Last Friday I argued that the Republicans running Congress were in effect executing a “small shutdown” of the federal government by suspending certain routine activities–like confirming Court of Appeals judges–pending the 2016 election, after which they hope to be running the whole show in Washington.

Now comes Jonathan Chait with a similar suggestion about what these birds will wind up doing if King v. Burrell throws the Affordable Care Act into turmoil:

If the lawsuit succeeds, the Republicans in Congress will find themselves in the same position as when they shut down the government. They will be demanding policy concessions in return for doing something they agree has to happen. Holding out for concessions in those circumstances is very hard. The pressure inevitably grows for the House leadership to bring a Democratic bill to the floor and let it pass with a handful of Republican votes.

Alternatively, Congress could remain gridlocked, and leave it to each state to fix the problem by establishing its own exchange, assuming such a course is technically possible. But that would simply replicate at the state level the same dilemma Republicans can’t navigate at the national level: How can Republican elected officials navigate between a public that does not want to throw innocent people off the life-saving care they get through Obamacare, and an activist base demanding they do exactly that?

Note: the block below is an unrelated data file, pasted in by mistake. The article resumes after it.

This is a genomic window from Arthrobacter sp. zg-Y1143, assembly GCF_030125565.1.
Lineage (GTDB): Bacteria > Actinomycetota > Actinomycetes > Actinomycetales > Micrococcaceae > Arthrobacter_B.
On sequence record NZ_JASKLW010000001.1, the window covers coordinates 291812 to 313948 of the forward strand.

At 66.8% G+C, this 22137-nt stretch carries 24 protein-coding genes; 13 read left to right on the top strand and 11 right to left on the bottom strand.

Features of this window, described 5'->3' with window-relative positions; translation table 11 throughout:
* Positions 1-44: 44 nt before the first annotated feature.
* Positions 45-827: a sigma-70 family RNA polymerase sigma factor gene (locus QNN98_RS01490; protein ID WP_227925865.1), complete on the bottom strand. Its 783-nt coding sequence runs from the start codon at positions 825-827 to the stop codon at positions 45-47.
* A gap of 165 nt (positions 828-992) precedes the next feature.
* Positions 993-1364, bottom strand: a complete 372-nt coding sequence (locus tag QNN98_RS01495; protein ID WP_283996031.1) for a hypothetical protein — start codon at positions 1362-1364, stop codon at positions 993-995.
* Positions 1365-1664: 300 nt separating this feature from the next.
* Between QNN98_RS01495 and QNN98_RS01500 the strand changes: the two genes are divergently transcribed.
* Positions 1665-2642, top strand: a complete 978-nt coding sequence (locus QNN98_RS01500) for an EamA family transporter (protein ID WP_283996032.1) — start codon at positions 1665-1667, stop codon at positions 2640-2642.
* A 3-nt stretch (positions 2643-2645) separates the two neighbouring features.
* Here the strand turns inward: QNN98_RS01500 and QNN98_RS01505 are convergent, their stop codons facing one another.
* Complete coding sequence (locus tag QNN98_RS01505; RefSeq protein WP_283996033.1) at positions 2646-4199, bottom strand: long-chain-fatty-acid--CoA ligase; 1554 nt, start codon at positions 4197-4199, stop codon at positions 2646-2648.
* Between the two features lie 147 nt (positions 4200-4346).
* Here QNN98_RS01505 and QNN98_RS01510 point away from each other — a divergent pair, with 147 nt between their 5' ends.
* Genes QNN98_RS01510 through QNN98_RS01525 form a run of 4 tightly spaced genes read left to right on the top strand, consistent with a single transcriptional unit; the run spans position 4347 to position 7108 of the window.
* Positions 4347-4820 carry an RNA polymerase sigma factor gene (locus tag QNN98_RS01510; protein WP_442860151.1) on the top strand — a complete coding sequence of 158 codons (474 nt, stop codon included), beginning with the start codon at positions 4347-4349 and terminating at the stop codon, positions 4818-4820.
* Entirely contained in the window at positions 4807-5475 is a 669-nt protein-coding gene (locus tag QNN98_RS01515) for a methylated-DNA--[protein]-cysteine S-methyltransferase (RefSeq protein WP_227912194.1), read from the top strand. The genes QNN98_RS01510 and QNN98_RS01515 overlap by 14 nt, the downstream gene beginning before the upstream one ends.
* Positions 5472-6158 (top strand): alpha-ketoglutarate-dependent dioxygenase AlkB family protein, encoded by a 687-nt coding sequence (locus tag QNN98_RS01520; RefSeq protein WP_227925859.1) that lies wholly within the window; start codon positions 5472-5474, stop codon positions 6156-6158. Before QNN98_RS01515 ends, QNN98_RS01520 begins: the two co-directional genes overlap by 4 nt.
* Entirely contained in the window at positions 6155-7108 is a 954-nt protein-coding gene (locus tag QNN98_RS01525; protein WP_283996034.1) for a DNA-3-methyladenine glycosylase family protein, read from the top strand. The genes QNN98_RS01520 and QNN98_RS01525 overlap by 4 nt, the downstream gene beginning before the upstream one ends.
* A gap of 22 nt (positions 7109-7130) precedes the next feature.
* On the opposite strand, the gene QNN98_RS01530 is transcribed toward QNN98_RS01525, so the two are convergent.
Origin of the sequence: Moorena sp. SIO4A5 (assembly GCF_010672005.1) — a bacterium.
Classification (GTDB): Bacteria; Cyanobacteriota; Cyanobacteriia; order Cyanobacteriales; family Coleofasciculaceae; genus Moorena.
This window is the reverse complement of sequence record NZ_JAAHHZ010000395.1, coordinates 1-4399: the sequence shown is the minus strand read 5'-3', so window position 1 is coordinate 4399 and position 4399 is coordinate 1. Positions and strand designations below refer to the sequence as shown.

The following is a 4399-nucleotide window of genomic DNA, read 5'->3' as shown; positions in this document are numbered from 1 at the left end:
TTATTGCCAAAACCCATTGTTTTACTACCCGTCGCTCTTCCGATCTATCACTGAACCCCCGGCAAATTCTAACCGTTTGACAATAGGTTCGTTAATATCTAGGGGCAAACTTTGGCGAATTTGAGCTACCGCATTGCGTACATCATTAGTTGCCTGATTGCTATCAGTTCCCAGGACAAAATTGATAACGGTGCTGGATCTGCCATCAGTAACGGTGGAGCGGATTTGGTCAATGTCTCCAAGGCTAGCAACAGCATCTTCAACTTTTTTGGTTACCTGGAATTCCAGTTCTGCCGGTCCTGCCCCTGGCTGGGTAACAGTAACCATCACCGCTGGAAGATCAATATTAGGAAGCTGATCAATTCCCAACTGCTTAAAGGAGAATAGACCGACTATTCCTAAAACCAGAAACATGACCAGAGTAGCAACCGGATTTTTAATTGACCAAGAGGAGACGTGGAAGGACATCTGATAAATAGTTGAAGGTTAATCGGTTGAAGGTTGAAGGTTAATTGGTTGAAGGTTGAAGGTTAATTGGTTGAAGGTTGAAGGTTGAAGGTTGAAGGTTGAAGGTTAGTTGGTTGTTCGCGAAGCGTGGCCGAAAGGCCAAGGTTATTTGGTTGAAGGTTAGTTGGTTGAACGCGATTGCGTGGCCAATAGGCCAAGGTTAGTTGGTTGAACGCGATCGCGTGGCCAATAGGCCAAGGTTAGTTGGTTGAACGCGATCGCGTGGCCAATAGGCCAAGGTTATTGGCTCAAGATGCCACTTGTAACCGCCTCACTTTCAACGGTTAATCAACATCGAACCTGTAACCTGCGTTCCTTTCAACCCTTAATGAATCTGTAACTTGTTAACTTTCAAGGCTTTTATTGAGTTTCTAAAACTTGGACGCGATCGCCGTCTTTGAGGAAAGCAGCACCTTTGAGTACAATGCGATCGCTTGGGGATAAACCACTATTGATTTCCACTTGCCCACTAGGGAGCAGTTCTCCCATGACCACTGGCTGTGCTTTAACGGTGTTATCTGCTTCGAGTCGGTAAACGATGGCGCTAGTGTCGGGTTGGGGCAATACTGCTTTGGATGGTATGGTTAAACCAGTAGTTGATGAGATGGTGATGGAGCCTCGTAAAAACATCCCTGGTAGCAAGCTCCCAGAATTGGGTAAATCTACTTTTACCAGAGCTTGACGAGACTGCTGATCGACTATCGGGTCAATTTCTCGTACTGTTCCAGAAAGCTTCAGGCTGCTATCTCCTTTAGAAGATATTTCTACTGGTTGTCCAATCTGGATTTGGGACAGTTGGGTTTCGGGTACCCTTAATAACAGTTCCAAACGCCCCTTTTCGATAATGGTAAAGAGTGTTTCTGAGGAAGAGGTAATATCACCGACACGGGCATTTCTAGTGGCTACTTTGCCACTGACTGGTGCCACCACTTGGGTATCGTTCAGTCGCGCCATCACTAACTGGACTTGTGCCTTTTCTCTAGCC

It makes me feel a bit more hopeful that someone as smart and as aware of Republican pathology as Chait thinks there’s a possibility Republicans could get pressured into treating an Obamacare “fix” as must-pass legislation like the appropriations everyone knew they had to provide during the last government shutdown. But more likely, the GOP will freeze, at least until they have a sense of how the blame game is working out, and in the meantime work overtime to attribute every single bit of fallout from the court decision to the party that made the bad thing happen by trying to do something good. It would be a pretty big if partial shutdown.

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Ed Kilgore is a political columnist for New York and managing editor at the Democratic Strategist website. He was a contributing writer at the Washington Monthly from January 2012 until November 2015, and was the principal contributor to the Political Animal blog.